I don`t agree with the assessment here. While in every country there are Jews who oppose Israel (or “its policies” – the usual euphemism) – Jews like all normal groups have internal differences in approaches and views – note that in just about every single country on the planet where there are Jewish communities the mainstream WITH NO EXCEPTIONS (after all the deliberations for decades now on the topic) stands by Israel. It is prominently also so in Europe, where unlike US, Canada and Australia, there is instinctive anti-Israeli attitude, yet even there (despite big social pressures) ALL mainstream Jewish organizations support Israel (and without the linguistic gimmick of “we are Zionists but…”, J. Street style).
    The BDS may continue and could pose difficulties to Israel but it will withstand that – the lion share of its dealings is immune to that. Europe, the main risk, will have hard time deciding on actually boycotting Israel, despite some talk on that, for a multitude of reasons – partly due to the present plethora of EU difficulties and partly because of the convoluted history of Europe-Jewish relations.

    • Mooser
      Mooser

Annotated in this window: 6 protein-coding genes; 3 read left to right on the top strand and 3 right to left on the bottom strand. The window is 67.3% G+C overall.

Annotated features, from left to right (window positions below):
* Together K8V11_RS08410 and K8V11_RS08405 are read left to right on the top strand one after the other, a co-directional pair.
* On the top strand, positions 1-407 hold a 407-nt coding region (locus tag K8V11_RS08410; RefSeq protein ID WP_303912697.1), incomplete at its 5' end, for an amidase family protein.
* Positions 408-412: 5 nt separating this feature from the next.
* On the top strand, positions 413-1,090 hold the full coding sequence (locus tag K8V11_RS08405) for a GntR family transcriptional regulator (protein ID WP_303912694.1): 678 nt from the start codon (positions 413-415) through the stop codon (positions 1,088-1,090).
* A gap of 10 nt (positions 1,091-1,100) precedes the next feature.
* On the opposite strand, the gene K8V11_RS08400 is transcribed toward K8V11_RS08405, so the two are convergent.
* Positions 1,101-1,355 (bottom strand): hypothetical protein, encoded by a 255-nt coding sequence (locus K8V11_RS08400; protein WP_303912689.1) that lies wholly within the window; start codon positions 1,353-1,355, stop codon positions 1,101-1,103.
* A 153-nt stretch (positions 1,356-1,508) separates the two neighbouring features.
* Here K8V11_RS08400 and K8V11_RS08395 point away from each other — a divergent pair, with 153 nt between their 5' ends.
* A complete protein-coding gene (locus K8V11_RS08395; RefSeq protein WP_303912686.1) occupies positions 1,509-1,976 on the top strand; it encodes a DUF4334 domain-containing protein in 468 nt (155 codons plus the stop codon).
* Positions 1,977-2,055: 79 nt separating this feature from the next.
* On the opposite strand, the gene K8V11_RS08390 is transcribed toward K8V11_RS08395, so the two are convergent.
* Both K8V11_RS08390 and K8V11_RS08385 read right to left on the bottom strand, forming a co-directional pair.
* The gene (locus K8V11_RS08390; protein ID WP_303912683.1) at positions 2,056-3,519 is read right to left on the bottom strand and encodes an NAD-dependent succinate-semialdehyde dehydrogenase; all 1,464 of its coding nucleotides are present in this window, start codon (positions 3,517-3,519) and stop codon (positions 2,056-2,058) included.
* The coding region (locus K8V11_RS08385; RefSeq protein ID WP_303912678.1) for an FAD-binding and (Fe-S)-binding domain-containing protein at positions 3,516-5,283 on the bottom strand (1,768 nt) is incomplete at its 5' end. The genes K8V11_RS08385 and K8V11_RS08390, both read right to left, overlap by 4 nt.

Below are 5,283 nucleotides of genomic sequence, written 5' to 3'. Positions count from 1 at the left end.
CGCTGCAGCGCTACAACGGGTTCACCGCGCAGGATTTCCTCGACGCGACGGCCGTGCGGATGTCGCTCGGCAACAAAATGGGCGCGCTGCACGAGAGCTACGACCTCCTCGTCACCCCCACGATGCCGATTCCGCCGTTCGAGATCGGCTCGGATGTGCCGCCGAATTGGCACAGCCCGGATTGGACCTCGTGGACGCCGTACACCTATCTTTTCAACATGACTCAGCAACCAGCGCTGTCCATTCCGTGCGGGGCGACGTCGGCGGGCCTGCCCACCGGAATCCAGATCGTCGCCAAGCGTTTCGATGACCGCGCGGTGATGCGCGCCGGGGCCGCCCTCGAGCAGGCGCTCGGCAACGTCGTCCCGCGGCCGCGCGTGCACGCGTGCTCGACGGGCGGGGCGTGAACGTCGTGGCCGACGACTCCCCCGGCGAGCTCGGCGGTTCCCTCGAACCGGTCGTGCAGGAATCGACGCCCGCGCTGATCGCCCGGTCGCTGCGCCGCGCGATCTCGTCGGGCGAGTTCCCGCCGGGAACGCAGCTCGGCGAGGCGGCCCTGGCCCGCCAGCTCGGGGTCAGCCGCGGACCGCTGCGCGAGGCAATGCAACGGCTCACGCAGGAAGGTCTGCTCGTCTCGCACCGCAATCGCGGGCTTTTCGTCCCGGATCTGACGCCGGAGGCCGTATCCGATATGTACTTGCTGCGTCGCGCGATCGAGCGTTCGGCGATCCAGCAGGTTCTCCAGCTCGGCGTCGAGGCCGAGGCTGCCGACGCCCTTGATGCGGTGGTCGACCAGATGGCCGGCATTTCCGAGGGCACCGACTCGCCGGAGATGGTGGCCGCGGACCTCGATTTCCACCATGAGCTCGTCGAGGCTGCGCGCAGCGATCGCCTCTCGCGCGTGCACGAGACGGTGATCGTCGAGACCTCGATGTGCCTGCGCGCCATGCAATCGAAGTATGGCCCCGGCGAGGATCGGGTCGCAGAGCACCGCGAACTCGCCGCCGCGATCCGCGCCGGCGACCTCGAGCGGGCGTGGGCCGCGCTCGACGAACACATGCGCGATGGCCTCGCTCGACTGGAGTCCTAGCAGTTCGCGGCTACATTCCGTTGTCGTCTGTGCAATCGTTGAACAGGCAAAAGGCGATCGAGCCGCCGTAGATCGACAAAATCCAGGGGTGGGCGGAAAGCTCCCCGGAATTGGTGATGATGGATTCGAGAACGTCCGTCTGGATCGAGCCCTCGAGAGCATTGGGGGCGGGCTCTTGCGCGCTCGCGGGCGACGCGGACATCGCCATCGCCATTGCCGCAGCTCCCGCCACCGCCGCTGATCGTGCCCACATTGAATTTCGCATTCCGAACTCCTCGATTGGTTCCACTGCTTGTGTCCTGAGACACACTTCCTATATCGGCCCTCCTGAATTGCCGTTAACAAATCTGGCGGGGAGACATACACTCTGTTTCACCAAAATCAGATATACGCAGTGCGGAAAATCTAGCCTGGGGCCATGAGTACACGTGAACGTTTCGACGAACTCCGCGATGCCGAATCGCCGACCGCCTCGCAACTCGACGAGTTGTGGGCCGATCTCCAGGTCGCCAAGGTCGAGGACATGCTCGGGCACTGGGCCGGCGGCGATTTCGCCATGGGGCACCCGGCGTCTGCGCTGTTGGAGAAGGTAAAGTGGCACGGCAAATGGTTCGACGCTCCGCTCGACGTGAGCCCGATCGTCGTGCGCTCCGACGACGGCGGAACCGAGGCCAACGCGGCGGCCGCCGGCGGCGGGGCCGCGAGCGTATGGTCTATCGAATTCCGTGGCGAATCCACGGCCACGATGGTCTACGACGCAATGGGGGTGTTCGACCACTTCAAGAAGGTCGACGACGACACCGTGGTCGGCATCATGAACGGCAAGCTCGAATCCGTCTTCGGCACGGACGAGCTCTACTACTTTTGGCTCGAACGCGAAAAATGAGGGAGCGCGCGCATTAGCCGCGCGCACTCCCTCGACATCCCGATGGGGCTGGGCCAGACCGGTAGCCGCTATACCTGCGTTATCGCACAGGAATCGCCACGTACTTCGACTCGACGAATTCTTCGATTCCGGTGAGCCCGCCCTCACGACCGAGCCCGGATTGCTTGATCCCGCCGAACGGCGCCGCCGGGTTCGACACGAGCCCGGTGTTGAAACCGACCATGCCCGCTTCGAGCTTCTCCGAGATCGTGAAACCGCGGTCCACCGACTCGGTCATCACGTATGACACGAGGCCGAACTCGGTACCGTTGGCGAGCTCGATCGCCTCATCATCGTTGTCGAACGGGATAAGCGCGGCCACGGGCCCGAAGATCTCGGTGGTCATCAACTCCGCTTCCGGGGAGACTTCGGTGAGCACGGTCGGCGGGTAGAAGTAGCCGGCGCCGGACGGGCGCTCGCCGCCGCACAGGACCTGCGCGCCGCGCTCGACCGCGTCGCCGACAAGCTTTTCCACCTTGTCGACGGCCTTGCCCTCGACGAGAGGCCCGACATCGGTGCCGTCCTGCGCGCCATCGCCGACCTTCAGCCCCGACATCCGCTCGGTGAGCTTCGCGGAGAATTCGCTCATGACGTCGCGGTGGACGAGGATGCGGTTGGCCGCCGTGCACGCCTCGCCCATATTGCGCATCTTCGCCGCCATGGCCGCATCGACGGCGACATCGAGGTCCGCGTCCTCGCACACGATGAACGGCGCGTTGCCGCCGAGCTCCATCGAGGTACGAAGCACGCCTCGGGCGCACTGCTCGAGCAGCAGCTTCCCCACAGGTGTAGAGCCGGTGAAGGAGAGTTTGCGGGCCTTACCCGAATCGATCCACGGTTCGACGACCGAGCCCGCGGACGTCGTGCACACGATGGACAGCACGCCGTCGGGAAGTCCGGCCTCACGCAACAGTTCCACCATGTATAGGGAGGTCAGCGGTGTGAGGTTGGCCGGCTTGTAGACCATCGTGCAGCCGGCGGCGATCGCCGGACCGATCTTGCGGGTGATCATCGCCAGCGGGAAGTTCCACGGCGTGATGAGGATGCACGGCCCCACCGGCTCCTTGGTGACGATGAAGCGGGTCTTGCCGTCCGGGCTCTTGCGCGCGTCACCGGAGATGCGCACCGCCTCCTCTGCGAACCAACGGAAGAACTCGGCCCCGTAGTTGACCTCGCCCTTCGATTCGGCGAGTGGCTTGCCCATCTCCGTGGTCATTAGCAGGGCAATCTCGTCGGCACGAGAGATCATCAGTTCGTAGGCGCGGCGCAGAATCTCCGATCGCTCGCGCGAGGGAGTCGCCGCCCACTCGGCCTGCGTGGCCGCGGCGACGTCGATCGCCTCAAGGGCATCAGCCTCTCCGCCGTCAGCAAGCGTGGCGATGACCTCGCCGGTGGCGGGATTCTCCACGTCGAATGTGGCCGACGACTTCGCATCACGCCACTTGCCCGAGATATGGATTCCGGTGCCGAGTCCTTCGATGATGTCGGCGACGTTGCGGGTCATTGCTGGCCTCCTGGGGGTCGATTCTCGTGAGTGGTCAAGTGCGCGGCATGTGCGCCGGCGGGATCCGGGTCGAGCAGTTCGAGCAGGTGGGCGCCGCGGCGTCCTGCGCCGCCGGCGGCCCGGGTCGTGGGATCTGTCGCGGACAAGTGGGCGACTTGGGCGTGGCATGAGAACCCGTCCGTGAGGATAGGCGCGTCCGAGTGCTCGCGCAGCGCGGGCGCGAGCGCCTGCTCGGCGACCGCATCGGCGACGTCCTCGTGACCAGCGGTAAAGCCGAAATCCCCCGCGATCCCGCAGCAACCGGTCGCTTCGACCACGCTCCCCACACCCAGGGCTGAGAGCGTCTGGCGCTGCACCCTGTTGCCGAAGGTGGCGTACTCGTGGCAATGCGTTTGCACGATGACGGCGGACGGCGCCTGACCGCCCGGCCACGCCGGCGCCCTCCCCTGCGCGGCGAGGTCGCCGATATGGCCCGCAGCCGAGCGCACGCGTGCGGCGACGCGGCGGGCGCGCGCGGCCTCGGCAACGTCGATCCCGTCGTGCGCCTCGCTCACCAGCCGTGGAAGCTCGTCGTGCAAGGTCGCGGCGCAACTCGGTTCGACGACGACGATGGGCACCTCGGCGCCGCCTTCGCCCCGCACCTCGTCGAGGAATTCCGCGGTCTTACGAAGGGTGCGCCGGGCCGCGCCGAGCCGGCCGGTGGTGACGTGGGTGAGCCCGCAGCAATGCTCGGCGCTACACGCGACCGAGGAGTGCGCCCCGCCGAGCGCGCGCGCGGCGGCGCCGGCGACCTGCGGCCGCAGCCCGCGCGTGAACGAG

September 9, 2015, 3:06 pm

      “Jewish communities the mainstream WITH NO EXCEPTIONS (after all the deliberations for decades now on the topic) stands by Israel.”

      Well, as you would be the very first to acknowledge, “Irvi”, “Jewish communities the mainstream WITH NO EXCEPTIONS” have so much to gain from Israel and Zionism!
      I mean, there’s just so many benefits, of so many kinds, from Israel and Zionism that it is nothing but simple self-interest (surely, we can’t condemn a man for that!) for them to support it!

      Oh, BTW “Irvi” you want to point out those Jewish “deliberations” on the topic?

  2. ritzl
    ritzl
    September 3, 2015, 6:35 pm

    From the editor’s note:

    “But they said that the Jewish community must not excommunicate pro-BDS Jews because doing so will only alienate young Jews from Israel and feed the anti-Semitic perception that Jews are a “monolithic” community.” – See more at: http://mondoweiss.net/2015/09/stay-message-synagogue#sthash.Zys9Y69K.dpuf